Brent Bozell, Media Research Center, April 19, 2006
Sometimes they just can’t contain themselves.
On April 10, left-wing organizations held a massive rally in Washington and other cities, demanding rights (and taxpayer benefits) for illegal aliens, and the liberal media couldn’t have been more excited. The networks had multiple stories, going from city to city, and breathless phrase to breathless phrase. CBS anchor Bob Schieffer played the worn cliche card: “Not since the protests of the Vietnam era has there been anything quite like it.”
Bet ten bucks that CBS has said that about just about every large liberal protest they’ve covered. If that wasn’t enough to convince you, CBS also used on-screen graphics with earth-shaking metaphors like “Awakening Giant” to describe the protesters.
ABC’s Elizabeth Vargas opened with an accurate lead: “We begin with an unprecedented show of support for America’s illegal immigrants.” On NBC, reporter Lester Holt also noted the illegal aliens’ list of demands: “From border states like here in Arizona to unlikely places like South Bend, Indiana, and Harrisburg, Pennsylvania, illegal immigrants alongside their supporters stepped from the shadows. Marching under the American flag, they demanded a place at the American table.”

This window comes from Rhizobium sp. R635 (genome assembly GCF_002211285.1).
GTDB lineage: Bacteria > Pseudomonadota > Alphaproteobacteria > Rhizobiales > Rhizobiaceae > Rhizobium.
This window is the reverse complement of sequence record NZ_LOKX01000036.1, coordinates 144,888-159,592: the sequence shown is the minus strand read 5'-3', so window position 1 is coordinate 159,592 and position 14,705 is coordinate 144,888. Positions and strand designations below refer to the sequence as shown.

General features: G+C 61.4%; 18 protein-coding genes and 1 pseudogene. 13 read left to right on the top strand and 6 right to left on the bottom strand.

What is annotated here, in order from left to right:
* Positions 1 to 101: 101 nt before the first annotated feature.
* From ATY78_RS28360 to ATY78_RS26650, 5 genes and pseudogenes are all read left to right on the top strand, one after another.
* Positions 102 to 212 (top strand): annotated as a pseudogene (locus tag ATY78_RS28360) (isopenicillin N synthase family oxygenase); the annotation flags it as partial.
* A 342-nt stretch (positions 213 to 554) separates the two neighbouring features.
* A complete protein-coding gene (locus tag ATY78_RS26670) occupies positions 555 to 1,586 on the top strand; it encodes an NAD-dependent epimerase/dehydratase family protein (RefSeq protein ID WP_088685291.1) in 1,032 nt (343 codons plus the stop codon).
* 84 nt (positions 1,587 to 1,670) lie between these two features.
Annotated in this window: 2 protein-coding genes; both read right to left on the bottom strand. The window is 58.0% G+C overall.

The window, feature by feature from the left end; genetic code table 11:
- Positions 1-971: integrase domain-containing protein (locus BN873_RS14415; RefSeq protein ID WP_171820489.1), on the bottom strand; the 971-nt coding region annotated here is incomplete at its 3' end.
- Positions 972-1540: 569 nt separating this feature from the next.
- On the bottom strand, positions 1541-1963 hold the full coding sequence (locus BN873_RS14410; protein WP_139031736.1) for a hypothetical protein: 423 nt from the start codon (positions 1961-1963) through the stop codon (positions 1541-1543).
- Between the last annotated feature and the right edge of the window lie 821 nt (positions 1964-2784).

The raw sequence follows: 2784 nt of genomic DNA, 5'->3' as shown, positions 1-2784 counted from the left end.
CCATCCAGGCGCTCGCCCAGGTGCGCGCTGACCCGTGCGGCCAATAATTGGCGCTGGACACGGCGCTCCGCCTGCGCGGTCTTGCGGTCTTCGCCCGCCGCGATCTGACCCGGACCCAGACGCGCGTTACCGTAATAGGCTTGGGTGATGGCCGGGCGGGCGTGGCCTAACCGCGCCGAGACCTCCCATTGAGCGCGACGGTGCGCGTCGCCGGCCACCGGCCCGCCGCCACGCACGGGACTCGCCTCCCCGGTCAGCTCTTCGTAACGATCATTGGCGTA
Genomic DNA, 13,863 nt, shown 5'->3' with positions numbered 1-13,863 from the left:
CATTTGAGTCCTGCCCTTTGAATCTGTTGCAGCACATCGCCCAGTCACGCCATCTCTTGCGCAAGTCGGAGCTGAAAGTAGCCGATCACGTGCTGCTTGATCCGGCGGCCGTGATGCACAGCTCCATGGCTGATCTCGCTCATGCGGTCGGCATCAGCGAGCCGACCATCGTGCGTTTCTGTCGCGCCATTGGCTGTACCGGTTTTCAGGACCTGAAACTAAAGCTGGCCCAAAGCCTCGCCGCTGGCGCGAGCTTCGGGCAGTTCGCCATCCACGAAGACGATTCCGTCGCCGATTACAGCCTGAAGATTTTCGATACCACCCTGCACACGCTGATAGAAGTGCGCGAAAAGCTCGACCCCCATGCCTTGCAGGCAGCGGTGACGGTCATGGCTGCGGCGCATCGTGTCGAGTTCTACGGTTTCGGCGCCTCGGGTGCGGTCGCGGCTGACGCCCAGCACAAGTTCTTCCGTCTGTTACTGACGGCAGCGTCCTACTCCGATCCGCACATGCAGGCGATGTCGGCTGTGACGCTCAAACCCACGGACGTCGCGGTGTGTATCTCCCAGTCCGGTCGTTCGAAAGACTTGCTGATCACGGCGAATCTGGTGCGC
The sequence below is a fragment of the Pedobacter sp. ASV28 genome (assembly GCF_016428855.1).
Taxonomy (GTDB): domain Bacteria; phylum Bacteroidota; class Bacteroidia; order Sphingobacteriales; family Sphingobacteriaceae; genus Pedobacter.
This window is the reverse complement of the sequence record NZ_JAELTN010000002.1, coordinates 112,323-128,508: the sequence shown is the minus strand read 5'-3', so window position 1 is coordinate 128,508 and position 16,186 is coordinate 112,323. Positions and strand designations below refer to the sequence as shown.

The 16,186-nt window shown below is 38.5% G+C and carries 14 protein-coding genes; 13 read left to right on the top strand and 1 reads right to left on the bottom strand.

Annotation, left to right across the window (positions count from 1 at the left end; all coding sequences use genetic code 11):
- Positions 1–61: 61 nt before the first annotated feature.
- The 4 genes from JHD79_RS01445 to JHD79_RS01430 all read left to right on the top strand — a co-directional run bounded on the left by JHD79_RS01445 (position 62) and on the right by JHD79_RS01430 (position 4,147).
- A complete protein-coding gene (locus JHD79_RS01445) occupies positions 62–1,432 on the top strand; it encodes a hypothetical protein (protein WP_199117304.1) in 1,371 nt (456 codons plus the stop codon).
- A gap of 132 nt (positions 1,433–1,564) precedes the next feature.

But CBS’s Schieffer couldn’t manage to squeeze in the word “illegal” in his introduction of the cheat-the-system protesters.
CBS morning host Harry Smith oozed over thousands of flag-waving protesters “draped in the American Dream.” CNN political analyst Bill Schneider embarrassed himself by going where even most liberal reporters wouldn’t go, claiming the rally crowds were “spontaneous,” not organized, a sign of a “new consciousness” raised in the “Hispanic community.”
None of these stories seemed to make time for an opposing point of view: namely, since when is legislation before Congress to be moved by illegal immigrants? Why should people’s votes for members of Congress be symbolically canceled out by cheaters gloriously emerging “out of the shadows”?
For all of the swooning news coverage, it’s not at all certain that Congress will agree to change anything about immigration policy this year. But the media have made their political preferences clear: They disagree with the majority of Americans that illegal immigration is a serious national problem. They see thousands of illegal aliens demanding the right to change our politics—and the right to vote in our elections—and smile and tingle and throw bouquets of praise. They are there, arm in arm, with that ten percent fringe.